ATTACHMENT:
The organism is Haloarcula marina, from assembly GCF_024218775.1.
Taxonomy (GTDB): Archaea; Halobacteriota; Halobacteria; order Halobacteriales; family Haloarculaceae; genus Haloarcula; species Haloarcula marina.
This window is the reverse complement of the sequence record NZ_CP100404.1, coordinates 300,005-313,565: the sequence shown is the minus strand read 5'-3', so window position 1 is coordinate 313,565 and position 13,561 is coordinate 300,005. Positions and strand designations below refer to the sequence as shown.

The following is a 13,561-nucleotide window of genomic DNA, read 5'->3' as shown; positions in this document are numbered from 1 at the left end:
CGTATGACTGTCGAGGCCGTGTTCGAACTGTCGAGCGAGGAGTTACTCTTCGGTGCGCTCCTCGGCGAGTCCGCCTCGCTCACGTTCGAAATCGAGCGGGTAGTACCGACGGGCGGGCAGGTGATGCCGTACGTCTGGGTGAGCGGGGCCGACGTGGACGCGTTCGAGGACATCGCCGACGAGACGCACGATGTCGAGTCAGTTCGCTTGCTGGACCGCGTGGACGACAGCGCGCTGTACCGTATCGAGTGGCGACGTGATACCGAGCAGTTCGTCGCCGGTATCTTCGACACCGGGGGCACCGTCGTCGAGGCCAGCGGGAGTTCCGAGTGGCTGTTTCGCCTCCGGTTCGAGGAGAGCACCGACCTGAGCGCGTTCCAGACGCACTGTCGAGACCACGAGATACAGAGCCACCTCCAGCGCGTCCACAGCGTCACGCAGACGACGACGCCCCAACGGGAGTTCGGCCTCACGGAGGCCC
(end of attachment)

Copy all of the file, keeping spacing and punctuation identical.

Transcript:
The organism is Haloarcula marina, from assembly GCF_024218775.1.
Taxonomy (GTDB): Archaea; Halobacteriota; Halobacteria; order Halobacteriales; family Haloarculaceae; genus Haloarcula; species Haloarcula marina.
This window is the reverse complement of the sequence record NZ_CP100404.1, coordinates 300,005-313,565: the sequence shown is the minus strand read 5'-3', so window position 1 is coordinate 313,565 and position 13,561 is coordinate 300,005. Positions and strand designations below refer to the sequence as shown.

The following is a 13,561-nucleotide window of genomic DNA, read 5'->3' as shown; positions in this document are numbered from 1 at the left end:
CGTATGACTGTCGAGGCCGTGTTCGAACTGTCGAGCGAGGAGTTACTCTTCGGTGCGCTCCTCGGCGAGTCCGCCTCGCTCACGTTCGAAATCGAGCGGGTAGTACCGACGGGCGGGCAGGTGATGCCGTACGTCTGGGTGAGCGGGGCCGACGTGGACGCGTTCGAGGACATCGCCGACGAGACGCACGATGTCGAGTCAGTTCGCTTGCTGGACCGCGTGGACGACAGCGCGCTGTACCGTATCGAGTGGCGACGTGATACCGAGCAGTTCGTCGCCGGTATCTTCGACACCGGGGGCACCGTCGTCGAGGCCAGCGGGAGTTCCGAGTGGCTGTTTCGCCTCCGGTTCGAGGAGAGCACCGACCTGAGCGCGTTCCAGACGCACTGTCGAGACCACGAGATACAGAGCCACCTCCAGCGCGTCCACAGCGTCACGCAGACGACGACGCCCCAACGGGAGTTCGGCCTCACGGAGGCCC